- do some projects that I've wanted to do for a long time,
- create new window star patterns,
- try existing window star patterns in different colors, and
- make a quilt.
Projects I've Wanted to Do
I did several embroidery projects during the weeks when the featured color was pink and green.
Pink hand-embroidered greeting cards.
Green hand-embroidered Dala horse and tree.
They can be used as ornaments or tags.
For the Blue Week, I did some sewing projects - a bunting and tablecloth.
Tablecloth that I made by tracing puzzle pieces
onto pieces of fabric. Each are hand-cut and then ironed onto
the white fabric using an iron-on adhesive.
Create New Window Star Patterns as well as Use Existing Patterns to Make Window Stars in New Colors
For many of the weeks, I enjoyed making window stars in a variety of colors. It was fun to create new patterns and see what the new window star would turn out like.
Trio of purple window stars.
The pattern on the bottom is one I created.
Equally exciting for me was to see what window stars look like in different colors using patterns that I normally use.
Trio of brown window stars.
Two orange window stars.
I've made these patterns before, but never in orange.
The pattern on the left is one I've used before, and
the pattern on the right is a new one I created.
Two yellow window stars. The pattern on the left is one I created
and the one on the right is one I've made in different colors
but never in yellow until The Summer of Color challenge.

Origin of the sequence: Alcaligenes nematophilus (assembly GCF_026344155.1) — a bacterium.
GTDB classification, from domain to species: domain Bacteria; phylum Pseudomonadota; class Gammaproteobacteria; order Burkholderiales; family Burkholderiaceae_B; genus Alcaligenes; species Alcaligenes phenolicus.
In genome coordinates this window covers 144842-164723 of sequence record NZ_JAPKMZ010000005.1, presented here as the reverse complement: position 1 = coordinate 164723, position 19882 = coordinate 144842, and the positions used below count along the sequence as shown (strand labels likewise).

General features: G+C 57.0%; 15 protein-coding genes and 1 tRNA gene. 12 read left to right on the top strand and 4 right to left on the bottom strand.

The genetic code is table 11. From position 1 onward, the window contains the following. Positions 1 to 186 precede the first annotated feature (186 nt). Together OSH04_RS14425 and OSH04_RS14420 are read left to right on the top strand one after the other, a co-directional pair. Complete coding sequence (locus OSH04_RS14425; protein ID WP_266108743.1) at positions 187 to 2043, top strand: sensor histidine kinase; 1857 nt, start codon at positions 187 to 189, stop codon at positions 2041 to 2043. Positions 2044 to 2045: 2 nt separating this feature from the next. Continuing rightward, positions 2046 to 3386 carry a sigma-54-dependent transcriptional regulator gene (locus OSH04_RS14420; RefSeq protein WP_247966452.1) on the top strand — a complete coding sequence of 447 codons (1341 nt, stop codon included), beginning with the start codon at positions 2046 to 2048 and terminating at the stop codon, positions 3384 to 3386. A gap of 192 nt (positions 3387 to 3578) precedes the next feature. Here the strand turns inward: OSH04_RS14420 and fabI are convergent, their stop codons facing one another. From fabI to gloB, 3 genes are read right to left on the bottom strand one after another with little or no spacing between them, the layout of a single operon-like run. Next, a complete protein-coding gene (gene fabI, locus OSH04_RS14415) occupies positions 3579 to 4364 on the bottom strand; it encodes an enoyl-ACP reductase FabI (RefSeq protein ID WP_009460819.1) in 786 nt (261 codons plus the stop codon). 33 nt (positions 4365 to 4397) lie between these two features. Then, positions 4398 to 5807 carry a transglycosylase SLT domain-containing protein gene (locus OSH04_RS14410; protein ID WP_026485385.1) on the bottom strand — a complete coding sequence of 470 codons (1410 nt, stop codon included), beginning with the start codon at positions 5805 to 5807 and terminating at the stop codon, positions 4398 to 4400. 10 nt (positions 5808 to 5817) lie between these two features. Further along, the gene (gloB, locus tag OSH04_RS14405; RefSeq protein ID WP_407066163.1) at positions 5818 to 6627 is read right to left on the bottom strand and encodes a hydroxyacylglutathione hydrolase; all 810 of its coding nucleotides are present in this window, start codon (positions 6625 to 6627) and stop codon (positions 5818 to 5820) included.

Creating a Quilt
My on-going project during the summer was a quilt. Each week, after the color was assigned, I created two quilt blocks that were about 11 1/2" square. Each square included seven different patterns of fabric - to represent the seven days of the week.
My goal was to use only fabric, thread, and batting that I had on hand. This wasn't a challenge when I was doing the squares - it seemed like I had plenty of fabric to choose from.
Five weeks' worth of quilt squares.
However, once I got to the backing and batting, it became a bit more difficult. I didn't have either the fabric or batting in the size I needed for the quilt. So, I had to piece both elements together to create the quilt.
The batting needed to be hand-sewn in order to attach each piece to one another (there were three pieces of batting used). For the quilt back, I used one of Sophia's floral-print sheets and cut about a six-inch section off the end.
By cutting that in length-wise and sewing the pieces together, I was able to create enough fabric to sew to the other piece...thereby creating a quilt backing.
Quilt squares bordered by 3" white fabric strips.
The white fabric strips are from
bed linens that were discarded from a hotel.
I washed the sheets and was able
to use the fabric to make the quilt.
What I like about the quilt is that it is made entirely from fabric, thread, and batting that I had on hand. I didn't have to purchase anything to make it!
The Summer of Color quilt that I made
during June-August 2011.
Lots of color will be welcome during the middle of winter
when the landscape is all white and
the temperature is well below zero.
Sophia, Olivia, and I will use this
soft, colorful quilt when
we homeschool and read together.